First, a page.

Initially, I had planned to write about fear of death because I had mentioned it to a friend the other day. Instead, I’ll talk about my friend Brenda.
I don’t know if I’ve written about Brenda before, or if so, at what length, so I’ll start off talking about how I met Brenda.
Brenda and I first met my junior year at Princeton, but it wasn’t until my senior year that I got to know her. I remember her singing on the worship team at NCC a few times and just generally being a really cool, nice person. During my senior year – her second year in seminary – she functioned as the worship leader for NCC and I saw her much more often.
I remember the moment: it was the point in the service where people could come up to the front for prayer. I guess the service was very moving because I went up that night (something I had never done) and asked for prayer. Brenda prayed for me. I don’t remember what she said and I don’t remember what it was about – although I could probably guess if I really wanted to – but I do remember breaking down right there and crying.
A short digression about crying:
I don’t cry an absurd amount but I do cry more now than I did when I was younger, which is something I’m actually really proud of. For me, crying is another way I get to chisel away at the emotional walls I’ve put up over the years. Maybe it’s not quite that but I guess it’s representative of the fact that I’m less closed off than I was before.
Back to the main story.
I cried a lot in that moment. I had already known Brenda a bit but after that moment we got to know each other more. Eventually, I came to her and asked her to mentor me, something that she had kind of anticipated already. Thus began our relationship.
I talked to Brenda a lot, probably every other week, and she taught me a lot about relationships, friendship, life, the future, God and probably anything else you could think of. She helped me when I was deciding whether or not to take a job straight out of college. She helped me figure out how to talk to a friend about how I was feeling about future plans. She helped me think through my Columbia vs. Rutgers decision. She’s helped me with more things than I can say. Outside of my family members and maybe my senior year roommate, she’s been the most constant, helpful, advocate and friend I’ve had over the past few years.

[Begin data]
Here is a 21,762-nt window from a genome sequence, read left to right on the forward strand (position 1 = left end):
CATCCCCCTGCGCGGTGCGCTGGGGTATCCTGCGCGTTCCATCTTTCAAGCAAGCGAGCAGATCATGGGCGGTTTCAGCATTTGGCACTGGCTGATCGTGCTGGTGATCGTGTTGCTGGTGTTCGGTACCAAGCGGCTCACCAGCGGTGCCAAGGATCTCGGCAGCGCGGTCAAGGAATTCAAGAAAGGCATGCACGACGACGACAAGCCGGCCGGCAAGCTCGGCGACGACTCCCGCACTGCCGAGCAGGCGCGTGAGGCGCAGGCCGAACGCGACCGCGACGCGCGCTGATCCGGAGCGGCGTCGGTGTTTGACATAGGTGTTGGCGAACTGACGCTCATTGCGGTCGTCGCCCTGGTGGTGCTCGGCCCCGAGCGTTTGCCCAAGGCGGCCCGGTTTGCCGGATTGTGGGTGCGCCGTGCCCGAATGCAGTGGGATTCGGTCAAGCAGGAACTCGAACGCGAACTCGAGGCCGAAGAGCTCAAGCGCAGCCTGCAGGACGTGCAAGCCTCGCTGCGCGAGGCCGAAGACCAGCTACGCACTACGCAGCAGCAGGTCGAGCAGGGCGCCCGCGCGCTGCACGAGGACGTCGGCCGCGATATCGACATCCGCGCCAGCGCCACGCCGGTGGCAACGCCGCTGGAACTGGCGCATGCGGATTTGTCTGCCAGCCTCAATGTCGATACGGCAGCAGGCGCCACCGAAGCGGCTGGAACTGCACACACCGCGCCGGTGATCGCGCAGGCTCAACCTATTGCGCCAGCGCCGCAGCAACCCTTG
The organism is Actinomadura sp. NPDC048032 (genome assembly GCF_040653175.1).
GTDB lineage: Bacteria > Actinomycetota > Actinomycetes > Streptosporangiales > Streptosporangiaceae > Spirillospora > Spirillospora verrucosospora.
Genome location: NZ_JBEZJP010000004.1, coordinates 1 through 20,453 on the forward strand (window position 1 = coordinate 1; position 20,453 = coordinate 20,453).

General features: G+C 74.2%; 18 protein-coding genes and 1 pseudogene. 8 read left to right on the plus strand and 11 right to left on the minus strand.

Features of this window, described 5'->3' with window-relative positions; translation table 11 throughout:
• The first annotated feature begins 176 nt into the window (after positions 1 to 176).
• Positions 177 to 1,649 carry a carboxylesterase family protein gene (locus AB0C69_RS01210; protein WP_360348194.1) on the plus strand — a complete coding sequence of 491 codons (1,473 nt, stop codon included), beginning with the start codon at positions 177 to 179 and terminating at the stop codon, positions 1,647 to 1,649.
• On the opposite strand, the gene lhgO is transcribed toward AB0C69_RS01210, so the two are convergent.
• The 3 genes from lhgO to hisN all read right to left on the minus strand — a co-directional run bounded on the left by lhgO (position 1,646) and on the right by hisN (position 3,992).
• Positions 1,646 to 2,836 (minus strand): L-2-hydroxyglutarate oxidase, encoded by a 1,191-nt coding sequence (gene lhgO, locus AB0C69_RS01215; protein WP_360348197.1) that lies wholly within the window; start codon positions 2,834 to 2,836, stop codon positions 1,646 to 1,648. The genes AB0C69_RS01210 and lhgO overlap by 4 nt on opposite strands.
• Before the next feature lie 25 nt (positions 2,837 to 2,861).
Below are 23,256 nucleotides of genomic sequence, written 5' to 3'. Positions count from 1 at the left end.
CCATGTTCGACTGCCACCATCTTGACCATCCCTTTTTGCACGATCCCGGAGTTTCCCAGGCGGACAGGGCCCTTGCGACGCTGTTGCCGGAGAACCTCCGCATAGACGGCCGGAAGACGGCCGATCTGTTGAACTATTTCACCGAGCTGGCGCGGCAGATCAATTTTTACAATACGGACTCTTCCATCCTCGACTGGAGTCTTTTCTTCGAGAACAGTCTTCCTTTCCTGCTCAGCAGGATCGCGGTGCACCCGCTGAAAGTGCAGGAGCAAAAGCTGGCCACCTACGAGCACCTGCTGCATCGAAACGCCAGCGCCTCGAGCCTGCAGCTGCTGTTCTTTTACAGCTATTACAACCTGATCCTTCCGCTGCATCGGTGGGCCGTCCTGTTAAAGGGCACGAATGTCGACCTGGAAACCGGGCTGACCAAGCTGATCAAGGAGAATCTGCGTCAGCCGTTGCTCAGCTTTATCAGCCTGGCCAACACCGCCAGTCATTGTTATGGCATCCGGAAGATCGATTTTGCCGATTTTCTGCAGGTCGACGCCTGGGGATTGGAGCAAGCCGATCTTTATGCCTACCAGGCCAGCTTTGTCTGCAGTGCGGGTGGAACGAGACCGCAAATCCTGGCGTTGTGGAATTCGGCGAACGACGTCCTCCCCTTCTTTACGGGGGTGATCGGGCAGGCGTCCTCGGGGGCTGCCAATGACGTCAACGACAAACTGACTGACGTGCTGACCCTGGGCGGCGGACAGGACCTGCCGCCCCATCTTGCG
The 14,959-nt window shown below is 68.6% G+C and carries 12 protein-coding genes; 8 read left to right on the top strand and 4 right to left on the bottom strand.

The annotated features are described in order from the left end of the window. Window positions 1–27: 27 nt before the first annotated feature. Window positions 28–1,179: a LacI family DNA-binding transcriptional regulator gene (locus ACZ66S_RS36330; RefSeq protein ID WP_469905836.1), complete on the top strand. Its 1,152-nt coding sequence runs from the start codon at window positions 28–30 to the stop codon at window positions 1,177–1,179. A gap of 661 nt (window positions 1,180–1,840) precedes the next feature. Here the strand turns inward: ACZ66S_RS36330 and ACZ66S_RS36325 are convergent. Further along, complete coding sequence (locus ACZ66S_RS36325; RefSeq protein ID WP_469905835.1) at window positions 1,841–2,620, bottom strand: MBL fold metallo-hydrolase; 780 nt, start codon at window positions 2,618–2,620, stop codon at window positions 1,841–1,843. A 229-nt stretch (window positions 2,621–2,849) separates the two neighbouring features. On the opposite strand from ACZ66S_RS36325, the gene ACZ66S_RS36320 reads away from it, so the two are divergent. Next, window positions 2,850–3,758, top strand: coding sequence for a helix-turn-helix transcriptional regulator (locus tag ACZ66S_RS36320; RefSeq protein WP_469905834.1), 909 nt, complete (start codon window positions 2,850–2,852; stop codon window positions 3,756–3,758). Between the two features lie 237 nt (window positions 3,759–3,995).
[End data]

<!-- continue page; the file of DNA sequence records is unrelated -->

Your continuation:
I’ve been emailing Brenda back and forth because she’s in China now and I miss her and love her. We’ve just been catching up, talking about nothing and everything. I mentioned something to her in a recent email and her response made me shake my head a little bit. It was the kind of response you might have if your parents tell you to be careful when you tell them you were walking around in Manhattan at 1am. You know you probably won’t die if you’re walking around Manhattan at 1am, they’re just being parents.
So that was my response. I didn’t think much of her comment, though it did jump into my mind every so often. The thing is, you know you probably won’t die if you’re walking around Manhattan at 1am, but it’s not that you can’t die. It’s not that people haven’t died walking at 1am in Manhattan. It probably happens all the time. Does that mean you shouldn’t walk? Of course not! Does not mean you should tread lightly (pun intended)? Maybe!
Brenda’s comment wasn’t even exactly, “don’t walk around Manhattan at 1am!” It was more, “Huh, so you’re walking around Manhattan right now and it’s 1am?” In any case, we weren’t actually talking about walking in the city. We were kind of talking about stewardship.
I like stewarding my resources. I generally tithe and give an offering and it’s not a huge issue for me. I like it. It’s kind of fun. I actually like to steward many things. I like giving my time, my skill set, even a listening ear. But stewardship is more than just giving. Being a good steward doesn’t just mean spending your resources wisely, it means managing them well. And I think Brenda knows that I’m not great at stewarding my heart in either extreme. Either I’m the man who buried the one talent or I’m the son who spent all he had.
One thing I’m learning, or at least trying to learn, is how to love constantly while stewarding my heart. Even if love really is all or nothing, which I’m actually not sure of at the moment, you still have to choose when to go all in and when to fold. I find that I like the idea of going all in, but I don’t always like the end result. Because sometimes, when you go all in, you win big. But other times, you lose it all. And sometimes it’s best to just not play the game.
I don’t know. Time is a beautiful thing.